Functional connectivity underlying postural motor adaptation in people with multiple sclerosis

Brett W. Fling, Geetanjali Gera Dutta, Fay B. Horak

Research output: Contribution to journalArticle

18 Scopus citations

Abstract

A well-characterized neural network is associated with motor learning, involving several brain regions known to have functional and structural deficits in persons with multiple sclerosis (PwMS). However, it is not known how MS affects postural motor learning or the neural networks involved. The aim of this study was to gain a better understanding of the neural networks underlying adaptation of postural responses within PwMS. Participants stood on a hydraulically driven, servo-controlled platform that translated horizontally forward and backward in a continuous sinusoidal pattern across multiple trials over two consecutive days. Our results show similar postural adaptation between PwMS and age-matched control participants despite overall deficits in postural motor control in PwMS. Moreover, PwMS demonstrated better retention the following day. PwMS had significantly reduced functional connectivity within both the cortico-cerebellar and cortico-striatal motor loops; neural networks that subserve implicit motor learning. In PwMS, greater connectivity strength within the cortico-cerebellar circuit was strongly related to better baseline postural control, but not to postural adaptation as it was in control participants. Further, anti-correlated cortico-striatal connectivity within the right hemisphere was related to improved postural adaptation in both groups. Taken together with previous studies showing a reduced reliance on cerebellar- and proprioceptive-related feedback control in PwMS, we suggest that PwMS may rely on cortico-striatal circuitry to a greater extent than cortico-cerebellar circuitry for the acquisition and retention of motor skills.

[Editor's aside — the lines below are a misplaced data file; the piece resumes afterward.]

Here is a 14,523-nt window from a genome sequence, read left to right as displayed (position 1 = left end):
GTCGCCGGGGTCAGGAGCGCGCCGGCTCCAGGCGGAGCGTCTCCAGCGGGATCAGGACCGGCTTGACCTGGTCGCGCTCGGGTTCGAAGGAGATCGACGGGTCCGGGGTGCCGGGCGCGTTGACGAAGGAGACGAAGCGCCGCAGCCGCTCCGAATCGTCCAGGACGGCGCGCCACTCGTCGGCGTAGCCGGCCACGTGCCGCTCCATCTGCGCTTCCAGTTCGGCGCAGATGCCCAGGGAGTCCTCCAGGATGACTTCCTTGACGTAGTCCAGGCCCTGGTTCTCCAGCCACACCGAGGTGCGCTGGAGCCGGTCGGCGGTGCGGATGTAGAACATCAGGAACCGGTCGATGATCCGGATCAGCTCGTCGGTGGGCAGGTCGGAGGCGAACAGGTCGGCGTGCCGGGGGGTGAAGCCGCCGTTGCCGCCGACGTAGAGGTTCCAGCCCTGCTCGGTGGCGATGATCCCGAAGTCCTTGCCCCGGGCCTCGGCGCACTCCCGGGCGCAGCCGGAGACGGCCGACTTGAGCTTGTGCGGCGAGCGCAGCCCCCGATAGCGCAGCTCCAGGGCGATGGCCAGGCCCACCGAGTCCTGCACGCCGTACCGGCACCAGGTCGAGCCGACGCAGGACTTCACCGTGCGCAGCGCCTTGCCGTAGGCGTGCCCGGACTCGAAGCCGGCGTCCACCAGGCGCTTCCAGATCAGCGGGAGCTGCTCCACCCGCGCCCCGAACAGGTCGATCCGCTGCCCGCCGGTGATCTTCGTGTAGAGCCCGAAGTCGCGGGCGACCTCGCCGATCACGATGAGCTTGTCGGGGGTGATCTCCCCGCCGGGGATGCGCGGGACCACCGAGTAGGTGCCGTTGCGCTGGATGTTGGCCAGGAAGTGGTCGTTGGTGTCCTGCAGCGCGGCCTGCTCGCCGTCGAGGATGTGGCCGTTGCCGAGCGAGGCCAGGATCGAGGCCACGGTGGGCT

Original languageEnglish (US)
Pages (from-to)281-289
Number of pages9
JournalNeuroImage: Clinical
Volume8
DOIs
StatePublished - Jun 8 2015

ASJC Scopus subject areas

  • Radiology Nuclear Medicine and imaging
  • Neurology
  • Clinical Neurology
  • Cognitive Neuroscience

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